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Build Muscle with this Chest & Back Workout

Build Muscle with this Chest & Back Workout

Many men (and an increasing number of women) are following bodybuilder-style split programs. Where you combine two or muscle groups that compliment each other into one session. Quads, glutes, and hamstrings. Shoulders, arms, and abs. Chest and back. There are many advantages to doing so.

Training complimentary muscle groups means that with a little planning you can hit each muscle more regularly than you would following a single-muscle split (i.e. chest day, back day, arm day). They also allow you to train each muscle more thoroughly than you would following a full-body workout. This type of training mainly benefits bodybuilding programs, while other splits (push/pull or upper/lower) benefit strength programs.

In this article we will look to create the ideal chest and back workout. This is intended to be used as part of a larger muscle split program. So, you would train chest and back (this workout) on Mondays, legs on Wednesday, arms and shoulders on Friday. Or however your program is set up.

In other words, don’t just repeat this session over and over while neglecting your legs, shoulders, and arms!

Chest & Back Workout

We’re going to give you two different chest and back sessions (our generosity knows no bounds). If you are following a five or six day per week training session, you’ll probably hit this twice. If you are only training three or four times per week, then you can just alternate between each session. They are designed to complement each other.

This program is based around building size (hypertrophy) so we are using a mix of high and medium rep ranges. A strength-based program would look quite different and would focus more on low rep sets with heavier weights.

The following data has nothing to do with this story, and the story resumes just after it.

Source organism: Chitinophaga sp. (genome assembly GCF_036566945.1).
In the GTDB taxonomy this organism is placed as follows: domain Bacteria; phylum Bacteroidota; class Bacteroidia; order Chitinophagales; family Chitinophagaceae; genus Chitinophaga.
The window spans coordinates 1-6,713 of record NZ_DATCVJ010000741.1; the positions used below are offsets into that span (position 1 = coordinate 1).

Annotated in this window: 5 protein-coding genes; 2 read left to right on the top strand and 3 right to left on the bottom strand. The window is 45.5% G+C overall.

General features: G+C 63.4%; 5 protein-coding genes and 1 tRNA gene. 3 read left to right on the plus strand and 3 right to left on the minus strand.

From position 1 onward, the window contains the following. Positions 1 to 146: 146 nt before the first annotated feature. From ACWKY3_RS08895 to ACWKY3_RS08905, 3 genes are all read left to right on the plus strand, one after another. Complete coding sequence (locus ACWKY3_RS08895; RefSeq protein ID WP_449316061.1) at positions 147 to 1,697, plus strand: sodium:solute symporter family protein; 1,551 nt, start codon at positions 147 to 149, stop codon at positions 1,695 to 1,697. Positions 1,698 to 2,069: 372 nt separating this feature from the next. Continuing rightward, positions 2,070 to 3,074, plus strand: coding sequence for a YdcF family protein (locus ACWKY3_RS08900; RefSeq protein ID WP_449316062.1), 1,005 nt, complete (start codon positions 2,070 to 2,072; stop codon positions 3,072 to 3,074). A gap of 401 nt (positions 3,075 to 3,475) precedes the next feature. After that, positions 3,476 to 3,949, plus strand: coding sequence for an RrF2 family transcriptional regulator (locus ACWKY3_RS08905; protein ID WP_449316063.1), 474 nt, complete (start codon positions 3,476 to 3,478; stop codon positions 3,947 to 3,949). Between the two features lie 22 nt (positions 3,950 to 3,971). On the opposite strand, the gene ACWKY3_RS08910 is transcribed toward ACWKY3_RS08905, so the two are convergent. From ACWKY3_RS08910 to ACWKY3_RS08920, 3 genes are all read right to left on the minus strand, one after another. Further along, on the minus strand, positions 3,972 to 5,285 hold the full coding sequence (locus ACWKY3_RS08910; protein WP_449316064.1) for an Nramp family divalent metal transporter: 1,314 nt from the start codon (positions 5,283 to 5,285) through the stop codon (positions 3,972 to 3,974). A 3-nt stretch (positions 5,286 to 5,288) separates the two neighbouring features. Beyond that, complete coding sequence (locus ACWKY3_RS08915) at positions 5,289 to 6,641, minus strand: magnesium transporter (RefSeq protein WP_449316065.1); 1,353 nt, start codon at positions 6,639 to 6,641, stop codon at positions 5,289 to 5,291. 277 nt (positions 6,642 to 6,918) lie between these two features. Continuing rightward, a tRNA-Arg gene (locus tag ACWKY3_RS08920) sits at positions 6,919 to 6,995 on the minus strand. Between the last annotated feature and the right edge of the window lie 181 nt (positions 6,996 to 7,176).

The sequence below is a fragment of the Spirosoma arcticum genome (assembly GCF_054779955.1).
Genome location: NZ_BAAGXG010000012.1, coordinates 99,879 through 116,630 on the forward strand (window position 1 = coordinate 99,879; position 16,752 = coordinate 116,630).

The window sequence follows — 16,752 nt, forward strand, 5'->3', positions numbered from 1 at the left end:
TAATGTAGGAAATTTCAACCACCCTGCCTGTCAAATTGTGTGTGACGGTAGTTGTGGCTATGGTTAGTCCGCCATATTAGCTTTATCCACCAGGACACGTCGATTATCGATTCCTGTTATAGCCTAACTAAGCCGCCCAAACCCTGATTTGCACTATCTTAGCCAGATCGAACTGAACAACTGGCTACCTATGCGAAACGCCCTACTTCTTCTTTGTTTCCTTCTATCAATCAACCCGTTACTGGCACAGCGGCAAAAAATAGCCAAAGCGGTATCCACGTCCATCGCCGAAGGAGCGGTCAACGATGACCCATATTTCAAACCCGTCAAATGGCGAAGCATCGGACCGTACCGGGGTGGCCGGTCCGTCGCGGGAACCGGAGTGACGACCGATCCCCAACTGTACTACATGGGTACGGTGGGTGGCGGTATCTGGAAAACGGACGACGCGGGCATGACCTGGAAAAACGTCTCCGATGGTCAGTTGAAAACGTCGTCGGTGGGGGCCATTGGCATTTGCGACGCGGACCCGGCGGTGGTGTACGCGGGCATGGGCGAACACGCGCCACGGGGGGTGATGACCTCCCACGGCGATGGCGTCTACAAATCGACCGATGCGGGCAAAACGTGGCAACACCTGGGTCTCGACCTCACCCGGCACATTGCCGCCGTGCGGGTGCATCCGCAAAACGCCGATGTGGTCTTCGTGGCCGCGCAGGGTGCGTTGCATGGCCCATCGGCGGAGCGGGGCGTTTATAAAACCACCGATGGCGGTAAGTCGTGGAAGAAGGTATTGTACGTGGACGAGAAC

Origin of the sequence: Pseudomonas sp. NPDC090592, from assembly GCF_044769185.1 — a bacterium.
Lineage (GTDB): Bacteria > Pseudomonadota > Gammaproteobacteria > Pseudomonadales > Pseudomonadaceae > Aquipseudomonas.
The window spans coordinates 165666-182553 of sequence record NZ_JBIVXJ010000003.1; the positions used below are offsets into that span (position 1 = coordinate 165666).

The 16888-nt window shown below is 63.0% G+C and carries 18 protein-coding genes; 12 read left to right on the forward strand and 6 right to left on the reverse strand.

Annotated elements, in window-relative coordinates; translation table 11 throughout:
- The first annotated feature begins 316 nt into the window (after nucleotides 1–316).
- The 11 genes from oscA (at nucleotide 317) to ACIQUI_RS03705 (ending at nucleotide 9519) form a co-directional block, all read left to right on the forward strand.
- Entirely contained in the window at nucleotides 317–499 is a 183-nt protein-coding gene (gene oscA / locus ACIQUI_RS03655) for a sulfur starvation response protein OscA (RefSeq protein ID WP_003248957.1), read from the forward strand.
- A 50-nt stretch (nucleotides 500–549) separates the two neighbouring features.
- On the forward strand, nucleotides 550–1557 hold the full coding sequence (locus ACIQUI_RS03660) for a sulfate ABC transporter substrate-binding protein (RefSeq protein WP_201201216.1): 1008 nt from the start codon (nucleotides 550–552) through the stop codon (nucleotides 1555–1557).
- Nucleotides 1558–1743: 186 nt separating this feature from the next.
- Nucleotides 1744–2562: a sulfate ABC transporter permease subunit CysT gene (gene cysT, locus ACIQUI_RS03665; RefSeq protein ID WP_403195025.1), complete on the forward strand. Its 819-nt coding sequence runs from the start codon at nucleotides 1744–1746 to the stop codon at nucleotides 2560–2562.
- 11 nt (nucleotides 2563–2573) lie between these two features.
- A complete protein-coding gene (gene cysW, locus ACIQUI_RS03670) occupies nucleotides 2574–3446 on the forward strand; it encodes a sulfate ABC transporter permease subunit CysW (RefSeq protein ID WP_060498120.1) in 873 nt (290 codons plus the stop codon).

If you are a beginner, you should see both strength and size gains from this program. The best of both worlds! Because we are training primarily for size, you’ll want to keep your rest between sets down to around 60-90 seconds. But you can go as high as 3 minutes for some of the tougher exercises!

Because this program can be used by both new lifters and experienced lifters, we’re going to have to include exercises that may not suit everyone. For example, if we right pull ups then new lifters won’t be able to follow it. But if we wrote “assisted pull up machine” more experienced lifters would find it too easy. So, you’re going to have to be a bit creative. We’ll write the easier version (in this case “assisted pull ups”) but if you can do proper pull ups then do that. Same thing goes with assisted dips, vs bodyweight dips, vs weighted dips. Pick the exercise that suits your capabilities.

Right! Let’s get started.

Session One

  • Cable Face Pulls 3 x 12-15 reps
  • Assisted Pull Ups 3 x 10 reps
  • Low Row Machine 3 x 12-15 reps
  • Single-Arm Dumbbell Row 3 x 8 reps (each arm)
  • Flat Dumbbell Bench Press 3 x 6-8 reps
  • Assisted Dips 3 x 10 reps
  • Cable Chest Flyes 3 x 12-15 reps

Session Two

  • Cable Face Pulls 3 x 8-10 reps
  • Lat Pulldown 3 x 8-12 reps
  • Barbell Bent Over Row 3 x 6-8 reps
  • Incline Dumbbell Bench Press 3 x 12-15 reps
  • Close-Grip Barbell Bench Press 3 x 8-12 reps
  • Flat Dumbbell Chest Flyes 3 x 8-12 reps
  • Dumbbell Shrugs 3 x 20 reps


Rookies vs Experienced Lifters

If you are struggling to perform certain exercises, then here are a few alternatives:

  • Barbell Bent Over Row – This can be a difficult exercise for beginners, as it requires you to maintain a nice straight back while you row. To do this you need flexible hamstrings, and you need to know how to perform a hip hinge. If you’re not quite there yet, then a low-row machine is a good option. Or if your gym has a seated cable row machine that’s even better as it can help you learn about maintaining a flat back while recreating the movement well.
  • Close-Grip Barbell Bench Press – If you’re not quite strong enough to perform a close-grip barbell bench press (remember, the bar itself weighs 20kg) then you might want to consider building your triceps using exercises such as the cable tricep pushdown. Combine this with regular dumbbell flat bench press, and you’ll soon have the strength for close-grip.
  • Flat Dumbbell Bench Press – You can build your strength using the chest press machine, or through the use of beginner’s push ups (weight on your knees). Even wall push ups are a great way to start.

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